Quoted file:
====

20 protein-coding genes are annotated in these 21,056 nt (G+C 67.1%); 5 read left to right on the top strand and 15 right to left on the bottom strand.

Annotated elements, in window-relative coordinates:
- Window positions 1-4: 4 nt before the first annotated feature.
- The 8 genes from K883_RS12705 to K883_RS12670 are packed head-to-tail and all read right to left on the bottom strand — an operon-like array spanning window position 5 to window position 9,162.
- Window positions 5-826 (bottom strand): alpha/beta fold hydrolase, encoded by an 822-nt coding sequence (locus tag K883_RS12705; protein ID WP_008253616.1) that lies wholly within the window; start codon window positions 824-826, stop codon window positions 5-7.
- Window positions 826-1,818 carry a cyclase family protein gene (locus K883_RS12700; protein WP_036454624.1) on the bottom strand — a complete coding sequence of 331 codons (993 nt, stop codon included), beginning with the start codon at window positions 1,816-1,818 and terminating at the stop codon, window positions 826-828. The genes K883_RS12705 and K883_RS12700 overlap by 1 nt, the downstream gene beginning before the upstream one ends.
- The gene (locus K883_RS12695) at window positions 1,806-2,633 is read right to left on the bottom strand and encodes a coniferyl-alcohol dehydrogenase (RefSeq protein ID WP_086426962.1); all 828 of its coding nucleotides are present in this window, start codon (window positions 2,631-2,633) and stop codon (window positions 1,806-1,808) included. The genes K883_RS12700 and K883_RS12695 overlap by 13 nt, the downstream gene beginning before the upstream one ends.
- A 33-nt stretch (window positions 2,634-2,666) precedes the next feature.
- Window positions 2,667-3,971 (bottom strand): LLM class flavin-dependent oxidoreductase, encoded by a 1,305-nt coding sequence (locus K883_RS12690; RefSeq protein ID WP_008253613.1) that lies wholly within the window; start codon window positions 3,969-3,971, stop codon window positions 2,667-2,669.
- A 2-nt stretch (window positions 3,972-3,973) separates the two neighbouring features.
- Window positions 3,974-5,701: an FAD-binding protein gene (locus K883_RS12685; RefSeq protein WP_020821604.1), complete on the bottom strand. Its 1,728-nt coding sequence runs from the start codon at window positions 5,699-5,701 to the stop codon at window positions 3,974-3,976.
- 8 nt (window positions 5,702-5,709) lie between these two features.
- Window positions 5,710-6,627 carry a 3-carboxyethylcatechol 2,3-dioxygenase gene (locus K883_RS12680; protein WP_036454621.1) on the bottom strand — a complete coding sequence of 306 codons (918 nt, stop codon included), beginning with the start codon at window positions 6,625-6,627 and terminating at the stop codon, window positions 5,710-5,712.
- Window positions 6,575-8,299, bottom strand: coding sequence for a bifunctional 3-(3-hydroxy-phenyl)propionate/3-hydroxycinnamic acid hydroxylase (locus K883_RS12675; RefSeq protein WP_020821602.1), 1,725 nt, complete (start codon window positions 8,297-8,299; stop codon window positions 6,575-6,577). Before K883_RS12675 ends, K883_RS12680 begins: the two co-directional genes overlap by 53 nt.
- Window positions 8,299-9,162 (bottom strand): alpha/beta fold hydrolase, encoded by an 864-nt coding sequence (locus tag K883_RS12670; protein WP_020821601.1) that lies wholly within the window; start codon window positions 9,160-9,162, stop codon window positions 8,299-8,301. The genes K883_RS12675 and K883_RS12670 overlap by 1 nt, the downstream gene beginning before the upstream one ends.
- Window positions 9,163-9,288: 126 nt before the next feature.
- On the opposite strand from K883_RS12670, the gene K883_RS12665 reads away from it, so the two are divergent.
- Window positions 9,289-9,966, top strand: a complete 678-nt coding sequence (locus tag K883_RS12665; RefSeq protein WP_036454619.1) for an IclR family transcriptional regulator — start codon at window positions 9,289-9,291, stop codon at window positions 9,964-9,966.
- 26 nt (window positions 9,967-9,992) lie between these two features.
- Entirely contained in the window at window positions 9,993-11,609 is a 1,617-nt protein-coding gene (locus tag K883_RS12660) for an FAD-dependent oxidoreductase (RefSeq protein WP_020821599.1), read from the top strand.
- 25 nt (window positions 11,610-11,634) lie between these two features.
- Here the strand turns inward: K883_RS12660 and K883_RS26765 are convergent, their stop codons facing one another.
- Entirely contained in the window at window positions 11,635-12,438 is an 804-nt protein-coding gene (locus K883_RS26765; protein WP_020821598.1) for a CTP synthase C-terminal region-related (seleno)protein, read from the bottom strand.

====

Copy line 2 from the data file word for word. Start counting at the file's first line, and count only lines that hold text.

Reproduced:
Annotated elements, in window-relative coordinates: